Education

Reinvigorated Partnership Strengthens Patient Care, Research and Education

April 2018Andrew Schwartz

In 2013, while she was director of clinical operations at what is now UCSF Helen Diller Medical Center at Parnassus Heights, Tina Mammone was also a PhD degree student, completing research on alarm fatigue at UC San Francisco School of Nursing. That work, led by the School’s Barbara Drew, would draw national attention, including articles in the San Francisco Chronicle and Wall Street Journal. Ultimately, it would be a contributing factor in the $25 million donation from David Mortara that created the School’s Center for Physiologic Research (CPR).

“What I found most valuable about being a medical center employee and PhD student was that I could align the best of both places: Use the School’s guidance and my knowledge and ability as a UCSF nurse to help realize meaningful research that changed clinical practice,” says Mammone. Now vice president and chief nursing officer of UCSF Health, she is co-leading a dynamic effort aimed at optimizing the advantages of tighter integration between the two organizations.

Catherine Gilliss is her partner in this effort. The dean of the School since September 2017 – as well as associate vice chancellor, nursing affairs for UCSF – Gilliss arrived with the experience and skills necessary to make the most of this renewed partnership. She was a faculty member and a department chair at the School in the 1990s, before leading both the Yale and Duke schools of nursing. Having earned a national reputation as a positive change agent during years of head-spinning change in the United States health care system, Gilliss is a true believer in more closely entwining the two institutions.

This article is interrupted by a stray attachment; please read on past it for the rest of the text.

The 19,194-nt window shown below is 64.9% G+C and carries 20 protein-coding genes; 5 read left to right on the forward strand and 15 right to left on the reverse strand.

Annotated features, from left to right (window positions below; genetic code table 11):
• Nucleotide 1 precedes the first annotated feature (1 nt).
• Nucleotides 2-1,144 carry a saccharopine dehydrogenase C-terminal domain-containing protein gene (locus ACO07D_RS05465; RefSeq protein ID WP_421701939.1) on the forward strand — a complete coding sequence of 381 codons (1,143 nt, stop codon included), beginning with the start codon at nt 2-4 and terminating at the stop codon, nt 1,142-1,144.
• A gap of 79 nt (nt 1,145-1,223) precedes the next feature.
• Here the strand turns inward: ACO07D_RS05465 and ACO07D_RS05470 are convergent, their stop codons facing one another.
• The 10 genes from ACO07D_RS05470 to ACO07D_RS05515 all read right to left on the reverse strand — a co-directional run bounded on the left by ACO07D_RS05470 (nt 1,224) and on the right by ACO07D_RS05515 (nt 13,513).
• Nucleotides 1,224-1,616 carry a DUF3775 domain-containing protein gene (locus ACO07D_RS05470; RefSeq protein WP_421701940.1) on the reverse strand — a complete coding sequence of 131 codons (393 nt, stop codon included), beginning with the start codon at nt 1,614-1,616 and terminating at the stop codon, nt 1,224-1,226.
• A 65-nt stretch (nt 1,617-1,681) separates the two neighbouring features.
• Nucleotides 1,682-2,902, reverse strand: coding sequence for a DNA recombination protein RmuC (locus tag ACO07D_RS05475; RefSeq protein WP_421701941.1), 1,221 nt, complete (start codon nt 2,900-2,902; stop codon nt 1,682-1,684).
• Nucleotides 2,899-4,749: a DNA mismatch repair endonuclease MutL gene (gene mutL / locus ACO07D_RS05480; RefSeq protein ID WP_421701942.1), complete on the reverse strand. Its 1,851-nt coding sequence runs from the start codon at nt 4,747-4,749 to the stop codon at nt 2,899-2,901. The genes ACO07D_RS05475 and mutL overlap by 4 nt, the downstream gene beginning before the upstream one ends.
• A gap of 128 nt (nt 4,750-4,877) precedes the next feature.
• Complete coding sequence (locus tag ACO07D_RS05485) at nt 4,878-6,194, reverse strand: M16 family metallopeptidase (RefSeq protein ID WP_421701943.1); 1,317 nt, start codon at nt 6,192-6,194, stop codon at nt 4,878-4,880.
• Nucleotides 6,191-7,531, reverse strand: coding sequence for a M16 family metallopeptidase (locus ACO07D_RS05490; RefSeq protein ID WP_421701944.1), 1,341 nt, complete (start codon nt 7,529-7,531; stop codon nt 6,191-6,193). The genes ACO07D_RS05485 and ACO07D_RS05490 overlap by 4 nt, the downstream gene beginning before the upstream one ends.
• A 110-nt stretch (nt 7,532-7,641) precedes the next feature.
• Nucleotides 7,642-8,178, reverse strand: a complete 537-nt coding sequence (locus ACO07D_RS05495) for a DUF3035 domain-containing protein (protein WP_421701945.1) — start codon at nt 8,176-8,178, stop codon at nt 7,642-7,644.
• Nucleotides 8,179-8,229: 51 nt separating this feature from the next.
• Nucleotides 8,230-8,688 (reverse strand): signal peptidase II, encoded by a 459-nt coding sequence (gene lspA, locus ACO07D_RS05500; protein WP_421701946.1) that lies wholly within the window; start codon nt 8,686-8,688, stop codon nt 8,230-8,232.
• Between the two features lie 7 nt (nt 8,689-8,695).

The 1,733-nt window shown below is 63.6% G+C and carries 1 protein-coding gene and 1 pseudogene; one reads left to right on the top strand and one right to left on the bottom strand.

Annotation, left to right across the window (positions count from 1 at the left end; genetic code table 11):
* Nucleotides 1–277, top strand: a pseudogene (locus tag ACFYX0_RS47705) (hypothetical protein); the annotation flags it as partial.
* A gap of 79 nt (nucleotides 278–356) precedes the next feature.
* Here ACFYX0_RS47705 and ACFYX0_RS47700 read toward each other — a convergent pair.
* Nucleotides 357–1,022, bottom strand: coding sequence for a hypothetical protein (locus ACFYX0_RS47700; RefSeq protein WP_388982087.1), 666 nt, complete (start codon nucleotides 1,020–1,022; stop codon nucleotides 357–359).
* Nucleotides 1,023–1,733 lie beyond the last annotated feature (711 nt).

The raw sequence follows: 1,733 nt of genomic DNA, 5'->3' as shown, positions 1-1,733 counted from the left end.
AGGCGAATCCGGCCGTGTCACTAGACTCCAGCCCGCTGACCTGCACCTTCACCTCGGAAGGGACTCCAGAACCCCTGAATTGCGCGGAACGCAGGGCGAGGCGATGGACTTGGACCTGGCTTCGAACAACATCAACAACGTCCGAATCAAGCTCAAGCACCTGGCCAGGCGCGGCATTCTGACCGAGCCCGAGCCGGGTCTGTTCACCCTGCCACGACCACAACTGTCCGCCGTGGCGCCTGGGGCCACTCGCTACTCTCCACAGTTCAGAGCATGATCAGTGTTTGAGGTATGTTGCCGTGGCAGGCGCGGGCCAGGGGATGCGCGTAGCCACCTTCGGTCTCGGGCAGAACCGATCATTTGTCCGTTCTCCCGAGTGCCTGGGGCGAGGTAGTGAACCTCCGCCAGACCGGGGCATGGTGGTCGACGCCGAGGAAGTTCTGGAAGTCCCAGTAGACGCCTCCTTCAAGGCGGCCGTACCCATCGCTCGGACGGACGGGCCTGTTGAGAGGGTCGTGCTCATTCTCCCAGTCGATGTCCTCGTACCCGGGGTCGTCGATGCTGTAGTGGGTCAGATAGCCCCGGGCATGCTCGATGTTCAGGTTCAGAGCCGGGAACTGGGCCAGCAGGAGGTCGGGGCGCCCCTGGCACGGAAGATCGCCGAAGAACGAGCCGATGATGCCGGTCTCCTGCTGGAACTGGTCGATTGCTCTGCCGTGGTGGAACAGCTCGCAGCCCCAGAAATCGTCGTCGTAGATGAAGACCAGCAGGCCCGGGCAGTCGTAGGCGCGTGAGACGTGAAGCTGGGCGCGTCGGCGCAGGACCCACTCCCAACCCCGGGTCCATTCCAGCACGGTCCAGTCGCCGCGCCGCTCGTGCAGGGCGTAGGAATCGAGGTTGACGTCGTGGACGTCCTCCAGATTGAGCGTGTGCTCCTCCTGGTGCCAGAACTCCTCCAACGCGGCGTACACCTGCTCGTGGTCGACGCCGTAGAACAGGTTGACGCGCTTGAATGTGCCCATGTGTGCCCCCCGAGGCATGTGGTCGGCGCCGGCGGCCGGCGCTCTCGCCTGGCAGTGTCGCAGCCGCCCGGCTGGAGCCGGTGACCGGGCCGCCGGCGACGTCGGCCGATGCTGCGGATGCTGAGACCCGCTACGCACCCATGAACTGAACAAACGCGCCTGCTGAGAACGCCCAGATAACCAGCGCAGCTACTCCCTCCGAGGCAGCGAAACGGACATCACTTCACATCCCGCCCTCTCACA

“There are many benefits in bringing together people who are fundamentally interested in practice with people fundamentally interested in education or research,” she says. “The more reality-oriented our faculty are, the greater our educational programs and our research efforts – and we believe that our research and subject matter knowledge can add to the quality of the health system.”

A Formal Agreement to Overcome Barriers

In theory, UCSF Health’s aim to achieve better care for individuals, better health for populations and slower growth in costs through improvements in care would seem an ideal complement to the School’s goals of producing knowledge and educating the next generation of advanced practice (AP) nurses.

But in practice, it’s not easy for academic medical centers and schools of nursing to align their distinct missions. Everything from simple logistics and cultural barriers that have grown over time through nonstop demands for change can conspire against such initiatives. Gilliss and Mammone are determined to overcome these challenges by creating a new model for the relationship between a chief nurse and a nursing school dean.

Mitchel Erickson As UCSF’s associate vice chancellor for nursing affairs – the first time a School dean has held such a position – Gilliss serves on high-level strategic and operational committees for UCSF Health and meets regularly with Mammone; Mitchel Erickson, director of advanced practice; and Daphne Stannard, director and chief nurse researcher at UCSF Health’s Institute for Nursing Excellence. “The meetings hold us accountable for moving forward on issues of joint concern and help us identify opportunities to work together,” says Gilliss.

Mammone with Daphne Stannard (right) As the associate dean for clinical affairs at the School – a newly created position – Mammone will be part of the School’s leadership team. She and Gilliss have begun exploring structural changes within the School that could better support clinical activities at UCSF Health, for which Mammone can offer high-level direction.

The hope is to better align and address each other’s priorities wherever possible, which is why the two are carefully delineating their roles and responsibilities in writing, with input from School faculty and medical center nurses.

“An intentional and specific memorandum of agreement – a signature on paper – formalizes our relationship in a meaningful way, because you always hit bumps, and when you do, that document can guide you through the difficult moments,” says Gilliss.

Bringing More Science to the Bedside

Once they sign on the dotted line, Gilliss and Mammone must determine what innovations their tighter partnership can produce, be it joint research, the integration of faculty members and alumni into clinical work at UCSF Health, or refinement of the School’s educational programs.